When the IRS sees cryptos on your return, they smell money. So, your audit becomes a “crypto audit”. What’s worse, if they receive notice from a U.S. crypto exchange that you traded cryptos you haven’t reported, they’ll suspect that you may be hiding cryptos. That gets even more serious.

In their letter, the IRS will propose what they say you owe them in taxes, penalties, and interest. This amount will likely be much higher than your own calculations, even if your did your best to calculate them accurately, but the IRS is right until proven wrong. (Yes, this is where the law considers you guilty and you have to prove your innocence.)

The audit defense timeline.

There are multiple parts to defending yourself in an IRS audit. Here are the major elements and the costs associated.

Hiring expert representation.

First, there are very few professionals that have crypto, tax, and IRS defense experience. Many lawyers don’t know much about cryptos, and many accountants are afraid of liability if they touch a crypto return. Once you do find qualified help, expect to pay $600 per hour. That includes all the time they spend to prepare, negotiate, and resolve your case, including the unbelievable amounts of waiting time on the phone with the IRS.

Responding to the audit.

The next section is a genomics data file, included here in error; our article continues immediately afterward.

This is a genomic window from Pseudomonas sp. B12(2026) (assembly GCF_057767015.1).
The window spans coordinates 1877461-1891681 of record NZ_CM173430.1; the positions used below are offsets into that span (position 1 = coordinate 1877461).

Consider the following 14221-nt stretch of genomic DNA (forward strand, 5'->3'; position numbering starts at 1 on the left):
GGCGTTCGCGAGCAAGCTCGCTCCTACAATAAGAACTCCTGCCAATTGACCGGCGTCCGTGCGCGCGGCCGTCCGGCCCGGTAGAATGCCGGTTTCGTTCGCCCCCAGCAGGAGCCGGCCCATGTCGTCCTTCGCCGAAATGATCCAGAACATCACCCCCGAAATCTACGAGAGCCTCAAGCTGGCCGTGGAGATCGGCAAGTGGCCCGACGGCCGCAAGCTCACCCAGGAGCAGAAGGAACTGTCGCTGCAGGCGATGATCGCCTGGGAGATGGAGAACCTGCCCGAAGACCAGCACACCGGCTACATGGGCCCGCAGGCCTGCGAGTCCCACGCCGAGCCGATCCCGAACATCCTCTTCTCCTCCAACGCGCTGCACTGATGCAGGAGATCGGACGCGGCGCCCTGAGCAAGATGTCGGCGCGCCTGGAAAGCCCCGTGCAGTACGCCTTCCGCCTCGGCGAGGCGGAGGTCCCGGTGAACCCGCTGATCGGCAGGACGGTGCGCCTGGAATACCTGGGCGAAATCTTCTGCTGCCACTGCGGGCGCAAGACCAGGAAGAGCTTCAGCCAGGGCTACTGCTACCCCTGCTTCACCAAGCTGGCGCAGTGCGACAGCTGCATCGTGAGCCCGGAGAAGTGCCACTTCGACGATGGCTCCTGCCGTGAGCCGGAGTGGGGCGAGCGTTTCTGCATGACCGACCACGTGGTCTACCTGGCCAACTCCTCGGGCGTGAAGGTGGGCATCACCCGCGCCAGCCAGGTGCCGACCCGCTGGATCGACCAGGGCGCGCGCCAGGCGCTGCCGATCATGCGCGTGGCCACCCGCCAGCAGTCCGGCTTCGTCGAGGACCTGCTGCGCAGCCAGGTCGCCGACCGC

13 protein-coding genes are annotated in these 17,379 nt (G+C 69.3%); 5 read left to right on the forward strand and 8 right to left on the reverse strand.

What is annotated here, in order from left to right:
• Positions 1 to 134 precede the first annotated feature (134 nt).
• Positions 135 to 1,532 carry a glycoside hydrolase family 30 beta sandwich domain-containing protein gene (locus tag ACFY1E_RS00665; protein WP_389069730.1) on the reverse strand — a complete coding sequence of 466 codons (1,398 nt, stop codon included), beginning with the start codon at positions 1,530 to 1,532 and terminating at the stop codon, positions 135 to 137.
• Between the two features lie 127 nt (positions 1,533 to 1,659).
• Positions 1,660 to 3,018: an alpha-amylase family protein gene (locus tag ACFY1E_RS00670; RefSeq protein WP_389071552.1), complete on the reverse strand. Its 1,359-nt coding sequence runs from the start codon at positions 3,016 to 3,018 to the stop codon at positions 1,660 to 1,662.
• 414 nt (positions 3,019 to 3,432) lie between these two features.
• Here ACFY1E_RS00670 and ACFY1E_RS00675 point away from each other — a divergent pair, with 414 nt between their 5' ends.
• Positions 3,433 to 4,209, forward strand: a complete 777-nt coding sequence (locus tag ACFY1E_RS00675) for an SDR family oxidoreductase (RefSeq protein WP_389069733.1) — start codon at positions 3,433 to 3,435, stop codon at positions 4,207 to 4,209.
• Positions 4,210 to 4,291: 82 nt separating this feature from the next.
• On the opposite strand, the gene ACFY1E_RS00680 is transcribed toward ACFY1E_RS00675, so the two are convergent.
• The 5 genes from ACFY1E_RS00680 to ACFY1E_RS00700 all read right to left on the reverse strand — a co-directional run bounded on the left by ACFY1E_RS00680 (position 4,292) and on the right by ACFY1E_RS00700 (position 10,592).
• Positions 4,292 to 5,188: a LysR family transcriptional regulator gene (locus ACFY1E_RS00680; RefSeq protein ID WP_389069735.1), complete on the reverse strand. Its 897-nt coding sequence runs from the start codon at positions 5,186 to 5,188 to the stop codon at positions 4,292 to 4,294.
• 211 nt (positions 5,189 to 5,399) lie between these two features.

To do this right, you need to recalculate all your crypto gains for the tax years under audit. This step can be time-consuming and costly, especially if you have hundreds or thousands of crypto transactions. You must also amend your tax returns to include your updated crypto calculations too. If possible, you’ll want to get this updated information to the IRS before they officially start their human audit. Getting it in early can save you up to 40% in additional accuracy penalties. Expect your updated returns to include hundreds of pages in calculations and updates.

Forensic analysis.

You may be surprised by what the IRS already knows about your crypto holdings.

This is probably the most expensive part of all. You’ll want crypto analysts to review, line by line, the IRS calculations looking for accuracy errors. The IRS hires its own analysts to prepare the calculations, so your analysts must be very meticulous. Crypto analysts aren't cheap either. It typically takes about 150 hours of an analyst’s time to work through a complex crypto calculation that may include several thousand transactions.

Negotiating with the auditors.

Since the IRS is tenacious when auditing crypto owners (they can smell the crypto money), you can expect that they won’t back down easily. If you come back with your updated calculations, they make not accept them. That means you’ll need to appeal your case.

Appealing your case.

The appeals process requires more representation time and effort to escalate your case. This requires more out-of-pocket defense costs for you. Don’t worry about the IRS lawyers though, they never run out of money to pay them to go after you!